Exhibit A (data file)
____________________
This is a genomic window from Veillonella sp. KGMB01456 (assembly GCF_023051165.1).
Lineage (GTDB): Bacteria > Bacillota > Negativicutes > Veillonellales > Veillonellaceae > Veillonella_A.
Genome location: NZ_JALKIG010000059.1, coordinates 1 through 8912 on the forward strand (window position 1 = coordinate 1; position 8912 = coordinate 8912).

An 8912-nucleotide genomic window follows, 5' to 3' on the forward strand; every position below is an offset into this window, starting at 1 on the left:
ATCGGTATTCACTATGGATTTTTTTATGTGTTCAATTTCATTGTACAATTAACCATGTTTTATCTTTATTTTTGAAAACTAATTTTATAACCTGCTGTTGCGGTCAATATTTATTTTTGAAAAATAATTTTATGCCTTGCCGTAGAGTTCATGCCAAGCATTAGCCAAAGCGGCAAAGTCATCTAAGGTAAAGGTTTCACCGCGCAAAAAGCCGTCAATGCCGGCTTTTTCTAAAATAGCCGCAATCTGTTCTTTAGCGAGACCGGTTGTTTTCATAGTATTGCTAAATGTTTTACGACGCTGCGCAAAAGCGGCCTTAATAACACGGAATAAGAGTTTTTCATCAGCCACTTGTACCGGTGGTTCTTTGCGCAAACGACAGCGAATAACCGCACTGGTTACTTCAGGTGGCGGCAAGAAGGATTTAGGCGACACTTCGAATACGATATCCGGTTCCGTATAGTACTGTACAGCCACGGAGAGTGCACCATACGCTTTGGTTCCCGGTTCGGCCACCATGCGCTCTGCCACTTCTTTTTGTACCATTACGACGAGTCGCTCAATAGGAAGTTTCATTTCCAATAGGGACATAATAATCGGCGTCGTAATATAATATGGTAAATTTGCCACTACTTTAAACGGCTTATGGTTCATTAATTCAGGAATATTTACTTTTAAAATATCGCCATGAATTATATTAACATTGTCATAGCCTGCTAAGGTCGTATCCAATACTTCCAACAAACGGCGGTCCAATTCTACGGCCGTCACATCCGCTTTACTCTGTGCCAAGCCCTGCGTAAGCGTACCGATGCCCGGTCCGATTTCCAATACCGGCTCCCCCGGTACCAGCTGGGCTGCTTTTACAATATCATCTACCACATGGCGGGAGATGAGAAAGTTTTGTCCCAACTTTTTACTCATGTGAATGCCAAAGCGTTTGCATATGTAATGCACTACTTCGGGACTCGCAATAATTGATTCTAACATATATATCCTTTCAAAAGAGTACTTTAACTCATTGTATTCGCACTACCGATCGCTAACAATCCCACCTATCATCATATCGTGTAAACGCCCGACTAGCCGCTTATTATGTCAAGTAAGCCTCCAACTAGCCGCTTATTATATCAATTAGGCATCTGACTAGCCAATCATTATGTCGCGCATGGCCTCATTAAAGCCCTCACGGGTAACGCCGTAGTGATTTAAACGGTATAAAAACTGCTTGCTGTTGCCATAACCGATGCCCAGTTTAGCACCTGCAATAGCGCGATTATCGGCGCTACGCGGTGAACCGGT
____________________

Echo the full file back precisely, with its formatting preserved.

This is a genomic window from Veillonella sp. KGMB01456 (assembly GCF_023051165.1).
Lineage (GTDB): Bacteria > Bacillota > Negativicutes > Veillonellales > Veillonellaceae > Veillonella_A.
Genome location: NZ_JALKIG010000059.1, coordinates 1 through 8912 on the forward strand (window position 1 = coordinate 1; position 8912 = coordinate 8912).

An 8912-nucleotide genomic window follows, 5' to 3' on the forward strand; every position below is an offset into this window, starting at 1 on the left:
ATCGGTATTCACTATGGATTTTTTTATGTGTTCAATTTCATTGTACAATTAACCATGTTTTATCTTTATTTTTGAAAACTAATTTTATAACCTGCTGTTGCGGTCAATATTTATTTTTGAAAAATAATTTTATGCCTTGCCGTAGAGTTCATGCCAAGCATTAGCCAAAGCGGCAAAGTCATCTAAGGTAAAGGTTTCACCGCGCAAAAAGCCGTCAATGCCGGCTTTTTCTAAAATAGCCGCAATCTGTTCTTTAGCGAGACCGGTTGTTTTCATAGTATTGCTAAATGTTTTACGACGCTGCGCAAAAGCGGCCTTAATAACACGGAATAAGAGTTTTTCATCAGCCACTTGTACCGGTGGTTCTTTGCGCAAACGACAGCGAATAACCGCACTGGTTACTTCAGGTGGCGGCAAGAAGGATTTAGGCGACACTTCGAATACGATATCCGGTTCCGTATAGTACTGTACAGCCACGGAGAGTGCACCATACGCTTTGGTTCCCGGTTCGGCCACCATGCGCTCTGCCACTTCTTTTTGTACCATTACGACGAGTCGCTCAATAGGAAGTTTCATTTCCAATAGGGACATAATAATCGGCGTCGTAATATAATATGGTAAATTTGCCACTACTTTAAACGGCTTATGGTTCATTAATTCAGGAATATTTACTTTTAAAATATCGCCATGAATTATATTAACATTGTCATAGCCTGCTAAGGTCGTATCCAATACTTCCAACAAACGGCGGTCCAATTCTACGGCCGTCACATCCGCTTTACTCTGTGCCAAGCCCTGCGTAAGCGTACCGATGCCCGGTCCGATTTCCAATACCGGCTCCCCCGGTACCAGCTGGGCTGCTTTTACAATATCATCTACCACATGGCGGGAGATGAGAAAGTTTTGTCCCAACTTTTTACTCATGTGAATGCCAAAGCGTTTGCATATGTAATGCACTACTTCGGGACTCGCAATAATTGATTCTAACATATATATCCTTTCAAAAGAGTACTTTAACTCATTGTATTCGCACTACCGATCGCTAACAATCCCACCTATCATCATATCGTGTAAACGCCCGACTAGCCGCTTATTATGTCAAGTAAGCCTCCAACTAGCCGCTTATTATATCAATTAGGCATCTGACTAGCCAATCATTATGTCGCGCATGGCCTCATTAAAGCCCTCACGGGTAACGCCGTAGTGATTTAAACGGTATAAAAACTGCTTGCTGTTGCCATAACCGATGCCCAGTTTAGCACCTGCAATAGCGCGATTATCGGCGCTACGCGGTGAACCGGT